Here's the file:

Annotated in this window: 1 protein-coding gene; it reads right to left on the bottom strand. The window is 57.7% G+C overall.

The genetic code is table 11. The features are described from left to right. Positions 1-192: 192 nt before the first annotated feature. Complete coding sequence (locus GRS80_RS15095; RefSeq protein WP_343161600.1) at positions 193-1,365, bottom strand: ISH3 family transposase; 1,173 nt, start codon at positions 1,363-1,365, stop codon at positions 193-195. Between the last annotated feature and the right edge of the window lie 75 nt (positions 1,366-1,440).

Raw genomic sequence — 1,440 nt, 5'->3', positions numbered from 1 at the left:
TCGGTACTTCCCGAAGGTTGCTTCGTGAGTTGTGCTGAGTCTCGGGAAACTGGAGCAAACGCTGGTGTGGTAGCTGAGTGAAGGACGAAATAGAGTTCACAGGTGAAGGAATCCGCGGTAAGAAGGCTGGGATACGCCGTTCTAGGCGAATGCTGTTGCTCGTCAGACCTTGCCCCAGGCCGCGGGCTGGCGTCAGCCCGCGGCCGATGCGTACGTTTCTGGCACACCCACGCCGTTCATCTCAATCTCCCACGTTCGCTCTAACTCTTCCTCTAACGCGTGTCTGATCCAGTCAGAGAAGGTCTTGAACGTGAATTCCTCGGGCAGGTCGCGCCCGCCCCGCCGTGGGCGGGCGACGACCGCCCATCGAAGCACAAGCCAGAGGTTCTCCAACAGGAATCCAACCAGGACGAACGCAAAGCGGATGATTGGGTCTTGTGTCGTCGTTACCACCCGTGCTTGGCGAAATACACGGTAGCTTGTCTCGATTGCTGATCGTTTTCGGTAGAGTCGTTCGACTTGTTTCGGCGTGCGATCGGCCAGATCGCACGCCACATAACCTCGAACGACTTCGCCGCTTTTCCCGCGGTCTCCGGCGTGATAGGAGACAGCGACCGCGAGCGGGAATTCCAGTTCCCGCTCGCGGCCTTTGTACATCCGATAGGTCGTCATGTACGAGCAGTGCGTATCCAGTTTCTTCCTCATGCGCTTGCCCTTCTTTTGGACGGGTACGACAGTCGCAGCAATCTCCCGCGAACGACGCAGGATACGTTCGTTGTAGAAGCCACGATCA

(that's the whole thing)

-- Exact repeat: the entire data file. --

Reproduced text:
Annotated in this window: 1 protein-coding gene; it reads right to left on the bottom strand. The window is 57.7% G+C overall.

The genetic code is table 11. The features are described from left to right. Positions 1-192: 192 nt before the first annotated feature. Complete coding sequence (locus GRS80_RS15095; RefSeq protein WP_343161600.1) at positions 193-1,365, bottom strand: ISH3 family transposase; 1,173 nt, start codon at positions 1,363-1,365, stop codon at positions 193-195. Between the last annotated feature and the right edge of the window lie 75 nt (positions 1,366-1,440).

Raw genomic sequence — 1,440 nt, 5'->3', positions numbered from 1 at the left:
TCGGTACTTCCCGAAGGTTGCTTCGTGAGTTGTGCTGAGTCTCGGGAAACTGGAGCAAACGCTGGTGTGGTAGCTGAGTGAAGGACGAAATAGAGTTCACAGGTGAAGGAATCCGCGGTAAGAAGGCTGGGATACGCCGTTCTAGGCGAATGCTGTTGCTCGTCAGACCTTGCCCCAGGCCGCGGGCTGGCGTCAGCCCGCGGCCGATGCGTACGTTTCTGGCACACCCACGCCGTTCATCTCAATCTCCCACGTTCGCTCTAACTCTTCCTCTAACGCGTGTCTGATCCAGTCAGAGAAGGTCTTGAACGTGAATTCCTCGGGCAGGTCGCGCCCGCCCCGCCGTGGGCGGGCGACGACCGCCCATCGAAGCACAAGCCAGAGGTTCTCCAACAGGAATCCAACCAGGACGAACGCAAAGCGGATGATTGGGTCTTGTGTCGTCGTTACCACCCGTGCTTGGCGAAATACACGGTAGCTTGTCTCGATTGCTGATCGTTTTCGGTAGAGTCGTTCGACTTGTTTCGGCGTGCGATCGGCCAGATCGCACGCCACATAACCTCGAACGACTTCGCCGCTTTTCCCGCGGTCTCCGGCGTGATAGGAGACAGCGACCGCGAGCGGGAATTCCAGTTCCCGCTCGCGGCCTTTGTACATCCGATAGGTCGTCATGTACGAGCAGTGCGTATCCAGTTTCTTCCTCATGCGCTTGCCCTTCTTTTGGACGGGTACGACAGTCGCAGCAATCTCCCGCGAACGACGCAGGATACGTTCGTTGTAGAAGCCACGATCA